New advances in neuroscience promise innovations in national security, especially in the areas of law enforcement, intelligence collection, and armed conflict. But ethical questions emerge about how we can, and should, use these innovations. This book draws on the open literature to map the development of neuroscience, particularly through funding by the Defense Advanced Research Projects Agency, in certain areas like behavior prediction, behavior modification, and neuroenhancement, and its use in the creation of novel weapons. It shows how advances in neuroscience and new technologies raise ethical issues that challenge the norms of law enforcement, intelligence collection, and armed conflict, broadly grouped under the term "national security." Increasing technological sophistication without attention to ethics, this book argues, risks creating conditions for the development of "dual-use" technologies that may be prone to misuse, are grounded in an incomplete understanding of the brain, or are based on a limited view of the political contexts in which these technologies arise. A concluding section looks at policy and regulatory options that might promote the benefits of emerging neuroscience, while mitigating attendant risks.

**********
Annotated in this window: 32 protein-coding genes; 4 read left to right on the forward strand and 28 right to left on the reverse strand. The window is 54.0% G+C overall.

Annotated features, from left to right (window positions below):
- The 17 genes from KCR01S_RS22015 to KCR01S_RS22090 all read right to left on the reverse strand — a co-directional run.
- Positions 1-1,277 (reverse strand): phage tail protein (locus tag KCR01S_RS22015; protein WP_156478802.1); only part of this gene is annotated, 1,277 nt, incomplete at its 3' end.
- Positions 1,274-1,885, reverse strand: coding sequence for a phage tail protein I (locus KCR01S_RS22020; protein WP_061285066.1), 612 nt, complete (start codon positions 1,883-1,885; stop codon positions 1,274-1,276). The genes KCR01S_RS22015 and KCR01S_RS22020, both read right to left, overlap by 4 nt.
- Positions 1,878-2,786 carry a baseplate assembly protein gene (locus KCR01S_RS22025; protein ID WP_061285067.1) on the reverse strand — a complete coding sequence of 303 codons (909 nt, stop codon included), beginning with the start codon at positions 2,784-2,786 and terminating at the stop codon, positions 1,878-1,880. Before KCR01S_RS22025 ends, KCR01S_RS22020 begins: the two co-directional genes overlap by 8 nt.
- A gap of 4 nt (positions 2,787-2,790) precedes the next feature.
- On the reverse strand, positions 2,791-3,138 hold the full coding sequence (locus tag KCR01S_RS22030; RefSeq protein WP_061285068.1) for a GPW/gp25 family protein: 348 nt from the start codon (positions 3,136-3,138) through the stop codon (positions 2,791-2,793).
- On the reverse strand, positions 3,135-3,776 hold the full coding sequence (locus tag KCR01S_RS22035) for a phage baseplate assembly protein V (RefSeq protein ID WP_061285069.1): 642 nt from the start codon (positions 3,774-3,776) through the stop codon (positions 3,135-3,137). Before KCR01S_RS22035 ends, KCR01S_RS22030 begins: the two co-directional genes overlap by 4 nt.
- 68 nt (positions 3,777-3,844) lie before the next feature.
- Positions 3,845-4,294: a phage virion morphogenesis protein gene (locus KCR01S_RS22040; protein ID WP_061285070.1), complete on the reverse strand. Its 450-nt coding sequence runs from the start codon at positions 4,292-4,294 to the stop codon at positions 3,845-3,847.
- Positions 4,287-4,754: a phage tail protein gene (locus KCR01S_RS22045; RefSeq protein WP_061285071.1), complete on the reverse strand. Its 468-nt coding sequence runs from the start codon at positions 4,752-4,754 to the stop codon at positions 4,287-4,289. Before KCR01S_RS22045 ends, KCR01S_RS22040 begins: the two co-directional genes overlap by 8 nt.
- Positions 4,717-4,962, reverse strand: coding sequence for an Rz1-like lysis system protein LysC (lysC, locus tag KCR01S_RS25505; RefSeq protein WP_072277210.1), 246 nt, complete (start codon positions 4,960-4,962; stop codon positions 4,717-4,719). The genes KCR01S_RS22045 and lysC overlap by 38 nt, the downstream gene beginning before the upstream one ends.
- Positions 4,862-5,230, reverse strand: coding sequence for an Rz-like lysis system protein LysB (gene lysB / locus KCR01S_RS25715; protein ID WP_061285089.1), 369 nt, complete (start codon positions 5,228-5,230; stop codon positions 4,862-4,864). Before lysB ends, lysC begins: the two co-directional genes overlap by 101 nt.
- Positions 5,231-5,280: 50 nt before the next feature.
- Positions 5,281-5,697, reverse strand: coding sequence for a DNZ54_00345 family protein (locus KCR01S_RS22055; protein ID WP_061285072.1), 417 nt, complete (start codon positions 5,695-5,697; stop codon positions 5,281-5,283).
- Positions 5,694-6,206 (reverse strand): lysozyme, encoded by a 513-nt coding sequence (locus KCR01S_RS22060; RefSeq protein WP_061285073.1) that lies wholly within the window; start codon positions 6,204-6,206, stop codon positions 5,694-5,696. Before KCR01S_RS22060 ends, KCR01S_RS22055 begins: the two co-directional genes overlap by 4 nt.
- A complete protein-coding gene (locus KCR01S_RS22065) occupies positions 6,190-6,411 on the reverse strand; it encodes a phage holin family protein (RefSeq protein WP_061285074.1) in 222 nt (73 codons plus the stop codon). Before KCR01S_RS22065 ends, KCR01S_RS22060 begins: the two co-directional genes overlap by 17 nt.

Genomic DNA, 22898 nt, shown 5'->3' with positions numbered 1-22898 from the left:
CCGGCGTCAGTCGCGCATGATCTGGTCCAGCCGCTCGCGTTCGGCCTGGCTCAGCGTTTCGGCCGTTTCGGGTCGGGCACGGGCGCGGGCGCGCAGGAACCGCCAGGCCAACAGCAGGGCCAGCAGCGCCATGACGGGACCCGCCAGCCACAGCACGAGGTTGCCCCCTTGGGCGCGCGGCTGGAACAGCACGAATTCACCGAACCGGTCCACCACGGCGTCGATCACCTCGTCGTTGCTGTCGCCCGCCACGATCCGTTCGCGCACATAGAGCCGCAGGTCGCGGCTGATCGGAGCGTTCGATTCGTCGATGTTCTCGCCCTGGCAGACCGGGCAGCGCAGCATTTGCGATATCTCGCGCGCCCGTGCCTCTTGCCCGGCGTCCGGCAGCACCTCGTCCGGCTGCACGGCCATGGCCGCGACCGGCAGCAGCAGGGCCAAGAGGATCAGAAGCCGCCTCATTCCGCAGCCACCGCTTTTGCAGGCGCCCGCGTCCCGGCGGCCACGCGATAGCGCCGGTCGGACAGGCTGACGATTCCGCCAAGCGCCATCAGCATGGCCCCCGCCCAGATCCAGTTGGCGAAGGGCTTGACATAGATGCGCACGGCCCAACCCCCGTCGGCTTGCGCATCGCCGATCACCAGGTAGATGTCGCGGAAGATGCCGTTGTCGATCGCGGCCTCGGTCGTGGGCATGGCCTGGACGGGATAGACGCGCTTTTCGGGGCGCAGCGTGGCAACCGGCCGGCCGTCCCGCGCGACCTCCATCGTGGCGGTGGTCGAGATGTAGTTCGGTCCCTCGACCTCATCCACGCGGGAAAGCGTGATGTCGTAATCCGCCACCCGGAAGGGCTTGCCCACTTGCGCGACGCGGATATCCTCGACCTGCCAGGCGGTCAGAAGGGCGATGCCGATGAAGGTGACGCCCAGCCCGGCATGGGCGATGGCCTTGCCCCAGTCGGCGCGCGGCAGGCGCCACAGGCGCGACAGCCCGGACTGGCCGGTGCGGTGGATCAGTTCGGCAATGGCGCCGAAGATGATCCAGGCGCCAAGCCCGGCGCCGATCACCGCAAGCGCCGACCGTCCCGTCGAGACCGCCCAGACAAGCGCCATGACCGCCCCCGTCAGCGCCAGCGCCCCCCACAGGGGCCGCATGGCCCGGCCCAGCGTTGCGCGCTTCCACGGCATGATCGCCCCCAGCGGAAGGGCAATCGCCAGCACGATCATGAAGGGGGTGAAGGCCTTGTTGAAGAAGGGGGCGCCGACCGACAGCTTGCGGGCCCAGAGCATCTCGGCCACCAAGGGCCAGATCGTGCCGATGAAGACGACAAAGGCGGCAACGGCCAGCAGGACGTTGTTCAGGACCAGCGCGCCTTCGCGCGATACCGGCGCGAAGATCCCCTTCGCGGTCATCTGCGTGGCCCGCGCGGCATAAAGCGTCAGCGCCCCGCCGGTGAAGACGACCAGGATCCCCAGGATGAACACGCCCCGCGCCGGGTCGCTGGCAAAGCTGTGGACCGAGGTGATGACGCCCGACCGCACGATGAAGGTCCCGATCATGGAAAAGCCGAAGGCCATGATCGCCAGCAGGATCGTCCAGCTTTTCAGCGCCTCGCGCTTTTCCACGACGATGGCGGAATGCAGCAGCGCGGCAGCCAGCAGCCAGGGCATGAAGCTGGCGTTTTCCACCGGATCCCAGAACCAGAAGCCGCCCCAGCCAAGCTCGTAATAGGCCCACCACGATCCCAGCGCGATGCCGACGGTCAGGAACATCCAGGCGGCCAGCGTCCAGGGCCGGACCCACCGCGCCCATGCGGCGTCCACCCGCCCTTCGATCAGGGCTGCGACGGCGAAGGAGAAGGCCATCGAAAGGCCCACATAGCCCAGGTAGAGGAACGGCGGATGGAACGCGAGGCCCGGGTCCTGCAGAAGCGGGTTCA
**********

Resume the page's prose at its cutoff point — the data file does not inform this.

- First broad survey of the ethics of neuroscience as it applies to national security
- Innovative ethical analysis over a range of cross-cutting technologies including behavior prediction and modification tools, human enhancement, and novel lethal and nonlethal weapons
- Ethical analysis covering all stages from the development, testing, and use (or misuse) of these technologies; and decisions from the individual scientist to the nation state
- Strong policy focus at multiple levels, from self-governance to international regulation
- Combination of philosophical analysis with grounded, practical recommendations
Table of Contents
Part I: Brains in Battle
2. Predicting the Future
3. The Science of Persuasion
4. Building a Better Warfighter
Part II: Neuroethics and National Security
6. Whither Neuroethics?
Part III: Policy
14. Global Governance
15. Restructuring Science
Nicholas G. Evans is Assistant Professor in the Department of Philosophy at the University of Massachusetts, Lowell. He is the co-editor of Ebola’s Message: Public Health and Medicine in the Twenty-First Century (2016).
"Advances in neuroscience will raise increasing problems in relation to national security in the post COVID-19 world. This book demonstrates just how complex these problems will be and stresses the collective role that scientists could play in dealing with them. I hope that his ethical analysis of neuroscience and national security will be widely read, particularly by neuroscientists."
Malcolm Dando, University of Bradford, U.K.